All marks to the Prime Minister and his men for creating issues out of non-issues in the ongoing proceedings of the Panama corruption case. At issue now is a photo, apparently a screen grab from CCTV footage of Hussain Nawaz’s first appearance before the JIT formed by the Supreme Court to carry out further investigations into the mega corruption allegations against the First Family. The PM’s men, helped by a pliable section of the media, have been using the photo to allege it is intended to ‘humiliate’ the Sharif family, pointing the finger at the JIT, and indirectly even the SC. PM’s spokesman, Musadik Malik, did not hesitate to say, “since the JIT is functioning under the supervision of the judiciary, it is the responsibly of the judges to take cognizance of such things, which are creating doubts about the working of the JIT.”
The claim is that someone from the JIT purposely released the picture to go viral on the social media. By the same token, it can also be argued that the person responsible for it is someone close to the government-all the more so since the image has been exploited by the government to create an unnecessary controversy. In any event, the humiliation allegation would have made sense had Hussain been seen getting rough treatment – like ordinary accused are routinely roughed up.
A picture, as they say, is worth a thousand words. For the viewers can make their own judgment about a subject rather than to rely on someone else’s account of it. The picture in question shows the PM’s son seated in a comfortable chair. Sitting on a table by his side are a pen, a notepad and a box of tissue papers. By Pakistani standards, this is an exceptionally civilized setting for someone undergoing criminal investigations to be in.
Right from the start of the Panama case proceedings the government has been in the attack mode. After every hearing a ruling party team- aptly named as GGB (gali-galoch brigade) by Senator Aitezaz Ahsan- held a press conference outside the court to make all sorts of offensive comments on the day’s proceedings; the PTI leaders staged their own parallel show. Notably, under the law any comments during the pendency of a case constitute contempt of court. But for some inexplicable reason the court allowed this circus to go on. As the days and weeks went by, the PM’s men got more and more aggressive, using the judges’ remarks to brandish threats. At one point after an honourable justice observed that some pages from Nawaz Sharif’s book were missing, the Railways Minister Khawaja SaadRafiq roared back “no page is missing from the PM’s book if somebody can’t read, that is their problem”, and further that “we have iron teeth whosoever tries to chew us will break his own teeth.’ The court let even this one pass. (To digress a little, considering that once a judgment is announced, fair comments on the merits of a decision do not amount to commission of contempt, it can be said the April 20 court judgment that led to the formation of a JIT to carry out further investigations was unnecessary. Since the Prime Minister had claimed in his National Assembly speech on the issue that “all documents are there [in his possession]” one wonders why was he not summoned to present the same. That would have settled the matter either way; there was no need to drag on the case by forming a JIT-especially given that the NAB law puts the onus on the accused to prove his/her innocence.)
After the court in its wisdom decided to form a JIT, all guns were turned against the investigators. First, objections were raised about its two members’ credentials and then Senator Nehal Hashmi delivered a menacing tirade against the JIT as well as its appointing authority, the Supreme Court itself. For two whole days the government took no notice of its senator’s utterly outrageous rant. Only after the court took suo motu notice that – for appearances sake – it went into action, announcing that Hashmi’s party membership was cancelled and that he had resigned his Senate membership. He has since changed his mind.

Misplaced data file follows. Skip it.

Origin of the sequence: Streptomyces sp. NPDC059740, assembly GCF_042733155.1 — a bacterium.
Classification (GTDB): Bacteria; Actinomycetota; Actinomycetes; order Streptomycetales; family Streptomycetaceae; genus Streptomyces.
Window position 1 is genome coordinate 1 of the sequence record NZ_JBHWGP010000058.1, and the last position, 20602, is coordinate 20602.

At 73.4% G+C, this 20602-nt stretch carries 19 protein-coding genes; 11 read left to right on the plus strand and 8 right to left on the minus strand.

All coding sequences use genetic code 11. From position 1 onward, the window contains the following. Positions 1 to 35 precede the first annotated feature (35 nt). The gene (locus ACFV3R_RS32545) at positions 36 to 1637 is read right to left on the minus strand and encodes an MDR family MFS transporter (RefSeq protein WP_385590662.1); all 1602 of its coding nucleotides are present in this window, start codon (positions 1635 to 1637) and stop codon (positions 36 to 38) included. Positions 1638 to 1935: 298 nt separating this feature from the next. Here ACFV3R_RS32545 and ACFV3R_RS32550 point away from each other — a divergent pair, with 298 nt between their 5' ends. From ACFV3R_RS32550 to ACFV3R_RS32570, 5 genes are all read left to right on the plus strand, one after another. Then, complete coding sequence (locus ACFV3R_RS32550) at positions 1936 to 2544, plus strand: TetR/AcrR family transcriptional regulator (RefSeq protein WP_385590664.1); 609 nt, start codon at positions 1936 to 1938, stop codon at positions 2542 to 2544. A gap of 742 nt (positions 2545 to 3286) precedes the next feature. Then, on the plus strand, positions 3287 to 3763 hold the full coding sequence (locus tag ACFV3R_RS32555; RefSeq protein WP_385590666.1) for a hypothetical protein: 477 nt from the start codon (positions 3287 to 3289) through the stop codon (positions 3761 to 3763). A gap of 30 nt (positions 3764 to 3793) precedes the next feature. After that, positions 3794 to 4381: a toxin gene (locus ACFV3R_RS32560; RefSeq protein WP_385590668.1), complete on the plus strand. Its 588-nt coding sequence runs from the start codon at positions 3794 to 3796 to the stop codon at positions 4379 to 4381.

It is pertinent to recall here that only a few days earlier, the Interior Minister had invoked a constitutional provision that forbids bringing into ridicule the armed forces to order a FIA crackdown on social media users accused of making fun of the military leadership for backing down in the ‘Dawn Leak’ case. The same article of the Constitution also forbids bringing into ridicule the judiciary. Hashmi had gone several steps further to threaten all those investigating the PM’s family, the judges, JIT members, as well as their children with dire consequences. Yet the minister remained quiet. The man should have been in jail for committing a grave contempt of the court whilst the legal process moved to try him for threatening to harm the JIT members, judges and their children. Instead he is free, and blabbering on.
Knowingly or unknowingly, some in the media have been advancing the government strategy to make even this case controversial by taking out of context the judges remarks likening the government to Sicilian mafia. The honourable judges while taking notice of the ruling party senator’s threats had voiced a very valid and common concern in telling the Attorney General “it is not our custom to bring our children into our fights. … Congratulations, Mr Attorney General, it seems that your government has joined the Sicilian mafia.”
So far the strategy to make controversial every aspect of the case seems to be working. Which has encouraged conspiracy theorists to opine that it is all part of a plan-the purported plan being to create issues out of non-issues to have the PM and his family look like the victims of a ruthless accountability process so in the likely event, goes the argument, they get a clean chit no one can complain about it. Meanwhile, all others wait with bated breath, noting every little detail of the developments, to see how this battle ends.